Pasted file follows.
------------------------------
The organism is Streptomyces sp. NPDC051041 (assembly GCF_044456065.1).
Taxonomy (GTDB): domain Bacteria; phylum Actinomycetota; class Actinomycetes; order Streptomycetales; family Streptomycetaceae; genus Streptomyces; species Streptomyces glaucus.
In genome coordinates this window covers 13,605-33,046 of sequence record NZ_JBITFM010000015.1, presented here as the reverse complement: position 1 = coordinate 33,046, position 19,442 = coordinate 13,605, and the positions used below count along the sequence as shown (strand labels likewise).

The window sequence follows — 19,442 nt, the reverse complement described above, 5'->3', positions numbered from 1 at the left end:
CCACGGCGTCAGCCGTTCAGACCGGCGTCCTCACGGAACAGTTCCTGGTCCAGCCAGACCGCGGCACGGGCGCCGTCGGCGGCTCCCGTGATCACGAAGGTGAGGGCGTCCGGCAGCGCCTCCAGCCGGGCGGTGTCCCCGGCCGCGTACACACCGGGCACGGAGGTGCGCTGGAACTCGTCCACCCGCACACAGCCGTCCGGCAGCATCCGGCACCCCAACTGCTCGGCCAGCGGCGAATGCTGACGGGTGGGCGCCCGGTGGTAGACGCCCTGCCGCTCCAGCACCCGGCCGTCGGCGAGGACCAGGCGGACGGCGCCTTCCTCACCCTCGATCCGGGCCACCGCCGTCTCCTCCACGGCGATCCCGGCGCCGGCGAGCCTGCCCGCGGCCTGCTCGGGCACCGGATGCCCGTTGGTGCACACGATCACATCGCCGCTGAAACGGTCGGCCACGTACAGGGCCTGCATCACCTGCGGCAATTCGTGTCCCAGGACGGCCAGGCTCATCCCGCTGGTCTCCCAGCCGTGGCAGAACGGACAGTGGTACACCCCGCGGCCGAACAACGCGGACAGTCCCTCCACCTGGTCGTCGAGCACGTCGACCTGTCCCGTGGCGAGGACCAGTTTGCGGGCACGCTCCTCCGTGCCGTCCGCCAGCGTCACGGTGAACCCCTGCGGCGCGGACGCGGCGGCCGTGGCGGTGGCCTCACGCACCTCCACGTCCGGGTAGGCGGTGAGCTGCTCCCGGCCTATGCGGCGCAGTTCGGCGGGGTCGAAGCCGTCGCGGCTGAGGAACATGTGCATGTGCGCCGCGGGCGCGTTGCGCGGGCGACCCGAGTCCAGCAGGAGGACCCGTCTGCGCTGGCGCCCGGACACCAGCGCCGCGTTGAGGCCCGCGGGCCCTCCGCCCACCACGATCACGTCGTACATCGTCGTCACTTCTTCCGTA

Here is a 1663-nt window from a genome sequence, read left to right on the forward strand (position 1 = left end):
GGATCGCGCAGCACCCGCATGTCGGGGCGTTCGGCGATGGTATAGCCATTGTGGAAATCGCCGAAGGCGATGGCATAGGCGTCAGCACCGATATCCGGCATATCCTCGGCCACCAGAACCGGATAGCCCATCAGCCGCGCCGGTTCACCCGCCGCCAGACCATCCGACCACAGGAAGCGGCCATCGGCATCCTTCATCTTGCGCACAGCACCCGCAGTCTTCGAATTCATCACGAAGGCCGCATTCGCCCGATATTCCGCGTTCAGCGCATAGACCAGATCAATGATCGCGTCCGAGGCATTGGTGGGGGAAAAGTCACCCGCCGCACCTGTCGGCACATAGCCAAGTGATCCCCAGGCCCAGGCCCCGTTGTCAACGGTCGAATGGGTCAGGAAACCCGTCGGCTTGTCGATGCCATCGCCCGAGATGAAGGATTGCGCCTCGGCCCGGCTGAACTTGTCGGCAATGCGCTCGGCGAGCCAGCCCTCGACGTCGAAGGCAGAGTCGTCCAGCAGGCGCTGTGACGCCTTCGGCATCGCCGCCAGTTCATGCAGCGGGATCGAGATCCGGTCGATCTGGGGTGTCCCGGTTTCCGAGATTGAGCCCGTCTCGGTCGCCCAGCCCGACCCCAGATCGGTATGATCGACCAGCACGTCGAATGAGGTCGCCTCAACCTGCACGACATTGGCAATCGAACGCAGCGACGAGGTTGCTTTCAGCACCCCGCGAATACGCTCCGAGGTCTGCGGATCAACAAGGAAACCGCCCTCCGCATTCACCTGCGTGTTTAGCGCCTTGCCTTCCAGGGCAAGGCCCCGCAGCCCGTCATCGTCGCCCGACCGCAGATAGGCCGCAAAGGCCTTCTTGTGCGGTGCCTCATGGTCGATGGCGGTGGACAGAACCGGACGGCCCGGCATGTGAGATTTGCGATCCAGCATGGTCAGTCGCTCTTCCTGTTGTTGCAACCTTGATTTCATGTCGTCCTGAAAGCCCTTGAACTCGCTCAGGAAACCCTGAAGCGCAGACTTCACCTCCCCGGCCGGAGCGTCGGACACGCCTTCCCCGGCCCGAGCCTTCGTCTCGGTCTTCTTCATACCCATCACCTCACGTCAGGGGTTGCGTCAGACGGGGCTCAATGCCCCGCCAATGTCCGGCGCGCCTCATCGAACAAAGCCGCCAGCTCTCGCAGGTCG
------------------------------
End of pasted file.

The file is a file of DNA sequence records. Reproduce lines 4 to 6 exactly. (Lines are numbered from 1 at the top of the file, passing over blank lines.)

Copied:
The window sequence follows — 19,442 nt, the reverse complement described above, 5'->3', positions numbered from 1 at the left end:
CCACGGCGTCAGCCGTTCAGACCGGCGTCCTCACGGAACAGTTCCTGGTCCAGCCAGACCGCGGCACGGGCGCCGTCGGCGGCTCCCGTGATCACGAAGGTGAGGGCGTCCGGCAGCGCCTCCAGCCGGGCGGTGTCCCCGGCCGCGTACACACCGGGCACGGAGGTGCGCTGGAACTCGTCCACCCGCACACAGCCGTCCGGCAGCATCCGGCACCCCAACTGCTCGGCCAGCGGCGAATGCTGACGGGTGGGCGCCCGGTGGTAGACGCCCTGCCGCTCCAGCACCCGGCCGTCGGCGAGGACCAGGCGGACGGCGCCTTCCTCACCCTCGATCCGGGCCACCGCCGTCTCCTCCACGGCGATCCCGGCGCCGGCGAGCCTGCCCGCGGCCTGCTCGGGCACCGGATGCCCGTTGGTGCACACGATCACATCGCCGCTGAAACGGTCGGCCACGTACAGGGCCTGCATCACCTGCGGCAATTCGTGTCCCAGGACGGCCAGGCTCATCCCGCTGGTCTCCCAGCCGTGGCAGAACGGACAGTGGTACACCCCGCGGCCGAACAACGCGGACAGTCCCTCCACCTGGTCGTCGAGCACGTCGACCTGTCCCGTGGCGAGGACCAGTTTGCGGGCACGCTCCTCCGTGCCGTCCGCCAGCGTCACGGTGAACCCCTGCGGCGCGGACGCGGCGGCCGTGGCGGTGGCCTCACGCACCTCCACGTCCGGGTAGGCGGTGAGCTGCTCCCGGCCTATGCGGCGCAGTTCGGCGGGGTCGAAGCCGTCGCGGCTGAGGAACATGTGCATGTGCGCCGCGGGCGCGTTGCGCGGGCGACCCGAGTCCAGCAGGAGGACCCGTCTGCGCTGGCGCCCGGACACCAGCGCCGCGTTGAGGCCCGCGGGCCCTCCGCCCACCACGATCACGTCGTACATCGTCGTCACTTCTTCCGTA

Here is a 1663-nt window from a genome sequence, read left to right on the forward strand (position 1 = left end):